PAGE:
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Hancock Town Council members discuss possible changes to charter

Election requirements, how to break an election tie and firing a council member were among top issues

April 11, 2013|By DON AINES | dona@herald-mail.com

Election requirements, how to break an election tie and firing a council member were among the issues raised this week as the Hancock Town Council discussed possible changes to the town charter.

One election requirement, that council members running for mayor first resign their seats, came up in January’s municipal election. Two councilmen, Nigel Dardar and Tim Smith resigned their seats to run against incumbent Mayor Daniel Murphy.

That might not be the case in the future, at least for a person in Dardar’s position, whose four-year council term was about to expire. Smith resigned in the middle of his term to run.

Murphy said the consensus of the council from a workshop session was that a council member serving out a term should not have to resign to run for mayor.

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However, in the case of a council member who decides to run for the mayor’s office midway through their term, they should resign because they had made a commitment to voters to serve the full four years, Councilman Sinclair Hamilton said.

Hancock asked other town councils about their policies for removing a council member from office, because Hancock has no such provision, Murphy said. Some required as much as a four-fifths majority of council, others required recall petitions signed by a certain percentage of residents or voters, he said.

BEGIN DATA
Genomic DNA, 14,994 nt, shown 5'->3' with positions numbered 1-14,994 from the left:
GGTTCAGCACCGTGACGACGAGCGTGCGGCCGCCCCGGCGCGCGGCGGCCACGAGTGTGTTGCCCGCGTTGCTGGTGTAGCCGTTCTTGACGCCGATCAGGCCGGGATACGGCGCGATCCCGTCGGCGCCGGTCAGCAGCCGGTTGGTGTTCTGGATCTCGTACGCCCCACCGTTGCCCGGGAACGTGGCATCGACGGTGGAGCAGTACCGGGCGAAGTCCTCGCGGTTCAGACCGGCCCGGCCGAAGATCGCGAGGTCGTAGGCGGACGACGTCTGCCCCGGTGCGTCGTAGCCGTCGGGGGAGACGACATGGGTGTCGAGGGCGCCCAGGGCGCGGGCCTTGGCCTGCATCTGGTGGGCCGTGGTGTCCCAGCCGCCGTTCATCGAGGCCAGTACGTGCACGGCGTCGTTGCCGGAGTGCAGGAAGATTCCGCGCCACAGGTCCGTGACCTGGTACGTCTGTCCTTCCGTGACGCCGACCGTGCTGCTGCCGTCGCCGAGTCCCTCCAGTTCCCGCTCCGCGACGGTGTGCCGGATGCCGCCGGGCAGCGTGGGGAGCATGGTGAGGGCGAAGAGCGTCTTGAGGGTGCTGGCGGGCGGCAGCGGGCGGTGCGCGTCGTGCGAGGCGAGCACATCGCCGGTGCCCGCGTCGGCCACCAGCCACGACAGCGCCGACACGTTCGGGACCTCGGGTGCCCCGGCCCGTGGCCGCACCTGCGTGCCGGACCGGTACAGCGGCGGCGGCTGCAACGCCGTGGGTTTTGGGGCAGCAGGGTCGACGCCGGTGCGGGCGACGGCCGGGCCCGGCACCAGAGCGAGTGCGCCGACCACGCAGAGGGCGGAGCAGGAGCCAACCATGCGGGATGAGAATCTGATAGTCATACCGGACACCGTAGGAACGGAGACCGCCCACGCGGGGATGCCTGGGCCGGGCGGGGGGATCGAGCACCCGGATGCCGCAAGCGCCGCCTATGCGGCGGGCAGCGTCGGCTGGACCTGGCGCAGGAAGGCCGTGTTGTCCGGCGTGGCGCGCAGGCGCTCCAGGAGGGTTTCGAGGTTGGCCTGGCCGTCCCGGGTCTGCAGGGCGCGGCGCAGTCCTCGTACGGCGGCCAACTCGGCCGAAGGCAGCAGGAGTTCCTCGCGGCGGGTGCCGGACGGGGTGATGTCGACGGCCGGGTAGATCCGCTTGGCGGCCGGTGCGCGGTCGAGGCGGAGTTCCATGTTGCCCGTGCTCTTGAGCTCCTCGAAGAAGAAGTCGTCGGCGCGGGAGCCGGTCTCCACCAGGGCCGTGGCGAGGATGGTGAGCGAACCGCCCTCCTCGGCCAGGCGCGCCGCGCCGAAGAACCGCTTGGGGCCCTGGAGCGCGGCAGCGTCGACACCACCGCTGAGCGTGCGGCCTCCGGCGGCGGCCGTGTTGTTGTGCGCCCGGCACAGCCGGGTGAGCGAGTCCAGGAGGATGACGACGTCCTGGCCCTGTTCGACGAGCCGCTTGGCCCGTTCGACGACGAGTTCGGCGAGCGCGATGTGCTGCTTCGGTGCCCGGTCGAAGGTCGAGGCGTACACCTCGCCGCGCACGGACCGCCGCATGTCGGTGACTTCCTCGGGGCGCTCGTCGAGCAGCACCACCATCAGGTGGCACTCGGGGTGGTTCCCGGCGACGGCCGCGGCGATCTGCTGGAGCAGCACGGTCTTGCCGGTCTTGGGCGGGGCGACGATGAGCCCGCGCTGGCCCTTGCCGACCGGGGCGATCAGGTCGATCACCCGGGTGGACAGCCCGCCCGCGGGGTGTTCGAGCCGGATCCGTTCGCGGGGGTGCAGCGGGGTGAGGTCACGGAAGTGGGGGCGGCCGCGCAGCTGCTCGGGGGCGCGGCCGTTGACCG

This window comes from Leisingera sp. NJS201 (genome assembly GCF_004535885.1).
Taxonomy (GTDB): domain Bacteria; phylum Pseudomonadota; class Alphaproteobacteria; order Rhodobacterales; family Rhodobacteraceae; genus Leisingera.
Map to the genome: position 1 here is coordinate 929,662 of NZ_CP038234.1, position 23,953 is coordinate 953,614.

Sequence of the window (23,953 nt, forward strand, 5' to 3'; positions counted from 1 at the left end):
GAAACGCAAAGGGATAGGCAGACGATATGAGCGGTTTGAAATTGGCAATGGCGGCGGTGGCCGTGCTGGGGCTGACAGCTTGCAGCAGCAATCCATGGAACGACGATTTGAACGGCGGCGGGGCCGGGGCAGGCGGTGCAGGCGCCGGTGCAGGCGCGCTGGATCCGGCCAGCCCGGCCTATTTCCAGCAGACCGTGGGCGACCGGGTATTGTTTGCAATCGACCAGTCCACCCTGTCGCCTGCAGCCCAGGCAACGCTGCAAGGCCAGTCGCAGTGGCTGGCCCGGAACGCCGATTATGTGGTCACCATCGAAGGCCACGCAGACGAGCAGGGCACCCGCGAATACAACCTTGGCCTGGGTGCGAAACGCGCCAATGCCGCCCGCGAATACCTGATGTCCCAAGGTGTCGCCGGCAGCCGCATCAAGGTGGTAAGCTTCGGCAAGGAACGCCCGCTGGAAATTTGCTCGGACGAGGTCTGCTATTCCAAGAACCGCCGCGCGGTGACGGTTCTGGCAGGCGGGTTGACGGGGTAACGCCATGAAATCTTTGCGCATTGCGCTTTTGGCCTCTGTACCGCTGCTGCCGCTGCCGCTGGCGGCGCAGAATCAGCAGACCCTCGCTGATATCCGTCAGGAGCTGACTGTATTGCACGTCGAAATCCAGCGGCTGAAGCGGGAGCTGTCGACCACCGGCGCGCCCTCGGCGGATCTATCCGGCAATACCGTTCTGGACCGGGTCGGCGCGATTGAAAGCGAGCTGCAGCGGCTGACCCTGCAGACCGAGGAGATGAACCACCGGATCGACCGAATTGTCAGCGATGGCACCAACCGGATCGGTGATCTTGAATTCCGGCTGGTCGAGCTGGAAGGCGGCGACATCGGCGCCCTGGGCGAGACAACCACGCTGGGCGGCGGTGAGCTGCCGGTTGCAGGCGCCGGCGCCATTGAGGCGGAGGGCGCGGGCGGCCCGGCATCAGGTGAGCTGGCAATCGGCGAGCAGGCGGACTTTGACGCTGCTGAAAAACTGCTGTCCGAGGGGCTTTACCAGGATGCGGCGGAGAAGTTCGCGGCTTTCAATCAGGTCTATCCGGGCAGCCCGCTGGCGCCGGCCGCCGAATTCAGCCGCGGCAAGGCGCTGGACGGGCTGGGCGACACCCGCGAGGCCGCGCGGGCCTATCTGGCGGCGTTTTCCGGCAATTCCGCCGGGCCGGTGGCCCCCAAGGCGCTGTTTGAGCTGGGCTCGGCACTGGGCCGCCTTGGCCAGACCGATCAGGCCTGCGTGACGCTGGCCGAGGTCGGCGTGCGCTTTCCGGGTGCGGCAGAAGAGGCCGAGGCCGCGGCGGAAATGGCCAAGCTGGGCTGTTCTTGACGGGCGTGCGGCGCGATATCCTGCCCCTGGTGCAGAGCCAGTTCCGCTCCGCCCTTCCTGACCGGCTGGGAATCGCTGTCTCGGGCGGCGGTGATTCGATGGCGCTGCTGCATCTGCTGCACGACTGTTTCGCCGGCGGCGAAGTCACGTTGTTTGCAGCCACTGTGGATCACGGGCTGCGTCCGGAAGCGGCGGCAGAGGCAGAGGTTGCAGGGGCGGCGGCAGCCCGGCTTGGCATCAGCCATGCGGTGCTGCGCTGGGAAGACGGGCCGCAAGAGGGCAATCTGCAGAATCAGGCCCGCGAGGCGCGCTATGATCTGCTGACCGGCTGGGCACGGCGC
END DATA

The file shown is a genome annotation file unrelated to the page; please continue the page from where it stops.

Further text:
As far as grounds for removing someone from their council seat, a number of municipalities have provisions to do so if an elected official is charged with a felony, or a misdemeanor related to their official duties, Murphy said. Missing three consecutive meetings without a legitimate excuse is grounds for removal in other towns, he said.

Currently, a town manager can be dismissed solely at the discretion of the mayor, but that could change to require a vote by the council, Murphy said. Now in his ninth term, Murphy said he has never fired a manager, though some have left for other jobs.

“It shouldn’t be up to just the mayor to fire the town manager,” Hamilton said. Making dismissal a matter for a council vote “gives the town manager more security,” he said.

“None of this is etched in stone,” Murphy said.

Councilman Ralph Salvagno said there should be a public forum before the council makes any decision on changing the charter.

In the event of a tie vote in a municipal election, Murphy said a survey of other towns came up with a variety of methods to resolve the matter. Some towns hold special elections, in others the tie goes to the incumbent and at least one settles the issue by having candidates draw lots, he said.

Murphy said he could not remember there ever being a tie in a local race and a special election might not be too burdensome.

“If it happens once in 50 years, what did it cost you?” Murphy said.

“I favor rock-paper-scissors,” Hamilton joked.

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